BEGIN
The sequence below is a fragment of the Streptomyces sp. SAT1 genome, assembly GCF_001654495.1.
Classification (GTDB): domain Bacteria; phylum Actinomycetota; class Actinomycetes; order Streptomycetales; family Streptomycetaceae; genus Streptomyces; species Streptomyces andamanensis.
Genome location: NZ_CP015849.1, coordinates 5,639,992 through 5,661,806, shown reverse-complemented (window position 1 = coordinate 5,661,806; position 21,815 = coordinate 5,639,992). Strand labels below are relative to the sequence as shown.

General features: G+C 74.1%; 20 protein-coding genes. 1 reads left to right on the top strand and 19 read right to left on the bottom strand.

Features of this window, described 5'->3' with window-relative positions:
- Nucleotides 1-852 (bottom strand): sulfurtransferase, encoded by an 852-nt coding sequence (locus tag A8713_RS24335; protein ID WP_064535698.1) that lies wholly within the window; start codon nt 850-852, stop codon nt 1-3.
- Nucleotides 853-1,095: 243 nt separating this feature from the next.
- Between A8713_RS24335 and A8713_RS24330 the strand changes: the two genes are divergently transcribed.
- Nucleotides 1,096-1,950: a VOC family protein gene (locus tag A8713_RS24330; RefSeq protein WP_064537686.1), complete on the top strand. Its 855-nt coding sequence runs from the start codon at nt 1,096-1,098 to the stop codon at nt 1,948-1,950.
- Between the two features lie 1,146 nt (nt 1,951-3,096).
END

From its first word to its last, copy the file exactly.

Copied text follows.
The sequence below is a fragment of the Streptomyces sp. SAT1 genome, assembly GCF_001654495.1.
Classification (GTDB): domain Bacteria; phylum Actinomycetota; class Actinomycetes; order Streptomycetales; family Streptomycetaceae; genus Streptomyces; species Streptomyces andamanensis.
Genome location: NZ_CP015849.1, coordinates 5,639,992 through 5,661,806, shown reverse-complemented (window position 1 = coordinate 5,661,806; position 21,815 = coordinate 5,639,992). Strand labels below are relative to the sequence as shown.

General features: G+C 74.1%; 20 protein-coding genes. 1 reads left to right on the top strand and 19 read right to left on the bottom strand.

Features of this window, described 5'->3' with window-relative positions:
- Nucleotides 1-852 (bottom strand): sulfurtransferase, encoded by an 852-nt coding sequence (locus tag A8713_RS24335; protein ID WP_064535698.1) that lies wholly within the window; start codon nt 850-852, stop codon nt 1-3.
- Nucleotides 853-1,095: 243 nt separating this feature from the next.
- Between A8713_RS24335 and A8713_RS24330 the strand changes: the two genes are divergently transcribed.
- Nucleotides 1,096-1,950: a VOC family protein gene (locus tag A8713_RS24330; RefSeq protein WP_064537686.1), complete on the top strand. Its 855-nt coding sequence runs from the start codon at nt 1,096-1,098 to the stop codon at nt 1,948-1,950.
- Between the two features lie 1,146 nt (nt 1,951-3,096).